Finally, after six weeks of reversing days and nights, you and your baby are sleeping longer. However, you now have a new issue to deal with: my baby waking up too early!
So rest assured (no pun intended) that this phase shall pass over time. It requires a lot of patience and flexibility. Nonetheless, there are ways to cope with the “new normal.” We’ll look at reasons why your baby wakes up at such an odd hour. Also, you will gain more of an understanding of your baby’s sleep cycles during the first few months. This will help with applying suggestions to this situation.
Finally, we’ll look at some possible sources of additional information to help answer the question of “why is my baby waking up too early?”
The reasons for your baby waking up too early
There are various reasons why your baby is waking up too early. First of all, define how early is too early. If your baby fell asleep at 8:00 pm, slept for 5 or 6 hours, then naturally, he or she is going to wake up.
Furthermore, babies’ tiny tummies can only hold so much formula or breast milk. So they will wake up for an early breakfast.
Other reasons include:
- Rolling over by oneself: this is a whole new experience and the first step toward mobility; fortunately, your child has the natural instinct to wake up when this happens
- Realizing he or she is not being held: if your baby is accustomed to being held while falling asleep, then upon realizing that he or she is in the crib and not in your arms, your baby will wake up
- Laying in a wet diaper: a leaky diaper is not comfortable at all; of course your child is bound to wake up
- Timing of naps: if naps are too long or short, or your baby’s naps are too early or late in the day, this will affect the nighttime cycle.
And most importantly, you might consider the following possible factors that can interrupt your baby’s sleep:
You might need to contact your pediatrician if you have concerns about any of these factors.
A closer look at sleep cycles
Understanding sleep cycles and how they vary throughout the first few months can help you to understand the reasons for baby waking up too early. Also, you can possibly eliminate any surprises by staying informed on what to expect during the first year.Here is an overview:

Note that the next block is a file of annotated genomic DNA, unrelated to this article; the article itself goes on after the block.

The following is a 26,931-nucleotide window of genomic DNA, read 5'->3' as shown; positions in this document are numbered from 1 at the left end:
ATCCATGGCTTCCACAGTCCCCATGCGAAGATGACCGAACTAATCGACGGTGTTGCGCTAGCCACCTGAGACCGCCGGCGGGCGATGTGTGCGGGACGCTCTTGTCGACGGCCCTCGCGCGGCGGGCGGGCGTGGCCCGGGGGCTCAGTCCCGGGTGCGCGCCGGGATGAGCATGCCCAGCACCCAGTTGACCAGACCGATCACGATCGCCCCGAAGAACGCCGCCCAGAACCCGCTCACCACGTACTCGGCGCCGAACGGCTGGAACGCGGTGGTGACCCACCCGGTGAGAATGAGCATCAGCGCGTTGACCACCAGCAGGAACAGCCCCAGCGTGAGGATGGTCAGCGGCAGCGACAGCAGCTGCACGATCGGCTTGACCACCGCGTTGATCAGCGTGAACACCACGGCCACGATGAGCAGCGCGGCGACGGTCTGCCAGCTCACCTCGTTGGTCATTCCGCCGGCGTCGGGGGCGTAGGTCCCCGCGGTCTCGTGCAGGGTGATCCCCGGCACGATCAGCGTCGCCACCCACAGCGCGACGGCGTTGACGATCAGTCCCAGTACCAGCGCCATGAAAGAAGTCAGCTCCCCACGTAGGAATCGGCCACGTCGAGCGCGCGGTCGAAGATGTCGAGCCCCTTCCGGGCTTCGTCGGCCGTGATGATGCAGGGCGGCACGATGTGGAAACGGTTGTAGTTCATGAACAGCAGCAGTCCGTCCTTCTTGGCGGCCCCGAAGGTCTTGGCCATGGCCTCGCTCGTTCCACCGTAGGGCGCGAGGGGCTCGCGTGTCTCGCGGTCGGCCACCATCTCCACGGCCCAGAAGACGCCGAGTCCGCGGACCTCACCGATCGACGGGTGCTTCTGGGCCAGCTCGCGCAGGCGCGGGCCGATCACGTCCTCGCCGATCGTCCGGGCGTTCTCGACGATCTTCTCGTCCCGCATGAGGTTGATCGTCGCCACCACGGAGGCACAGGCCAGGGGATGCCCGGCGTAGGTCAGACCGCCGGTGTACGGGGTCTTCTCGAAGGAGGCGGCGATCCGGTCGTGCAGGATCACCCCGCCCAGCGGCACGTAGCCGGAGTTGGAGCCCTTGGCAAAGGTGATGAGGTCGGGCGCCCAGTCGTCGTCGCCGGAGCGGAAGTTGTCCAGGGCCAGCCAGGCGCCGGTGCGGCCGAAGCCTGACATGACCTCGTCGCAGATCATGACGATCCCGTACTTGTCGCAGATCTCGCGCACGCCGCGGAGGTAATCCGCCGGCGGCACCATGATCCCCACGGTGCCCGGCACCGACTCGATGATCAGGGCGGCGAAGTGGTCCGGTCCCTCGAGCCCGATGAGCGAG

- First 3 months: newborns rarely sleep beyond 3 to 4 hours at a time due to the need for frequent feedings.
- 3 to 6 months: babies start staying awake more during the day and sleep for 5 to 6 hours a night but still wake up 1 or 2 times
- 6 to 12 months: bedtime routines and sleeping patterns are more established as your baby develops what’s called “sleep maturity.”
Of course, this differs widely with each child. Some babies achieve sleep maturity more quickly than others. Some might find going to sleep a challenge all throughout the first year.
As mentioned before, patience and flexibility are vital.
So then what can you do when your baby wakes up too early? Here are some easy solutions that are worth a try:
- Adjust naptimes: this means closely watching how long your baby sleeps during the day and what time the last nap is taken
- Adjust YOUR bedtime: tempting as it may be to try to complete every chore in the house while your baby sleeps, you might consider adapting your own sleep routine
- Adjust feedings: the older your baby gets, the more he or she wants to socialize at the table. Then you might need to cut down on distractions for the first part of the meal. Also, try feeding them in the early morning to see if they might go back to sleep.
Sources of Information
To explore further into baby’s sleep patterns and establishing a sound bedtime routine, you might check out any one of the following works that are available in downloadable form or in hard copy:
- The Baby Owner’s Manual by Dr. Louis Borgenicht and Joe Borgenicht: Take a lighthearted look at baby’s first year of development and some helpful advice on handling doctor’s visits, sleeping and feeding patterns and much more.
- The Baby Whisper Solves All Your Problems by Tracy Hogg and Melinda Blau: These authors cover a wide array of topics related to parenting during the infant and toddler years and set out to help their readers to interpret baby’s language in other words, their needs and wants.
Some valuable reassurance and answers to other questions can be gained when you seek out more information.
As mentioned earlier, this phase will pass quickly enough. So now, you have some insight into why your baby is waking up too early along with some solutions and more informational reading.
Also remember that you can and will often need to adjust your routine to adapt to life with your baby. This can be done by:
- Resting when your baby is asleep
- Adapting the feeding and bedtime routines accordingly
- Seeking out solid information that answers your questions about any aspect of baby’s care
And course, if your child repeatedly seems overly fussy or exhibits signs of feeling pain upon waking, then you might need to contact your doctor for a check-up.
Were you an early bird before your baby was born, or did he or she change up your routine? We’d love to hear your stories, as well as any questions or comments.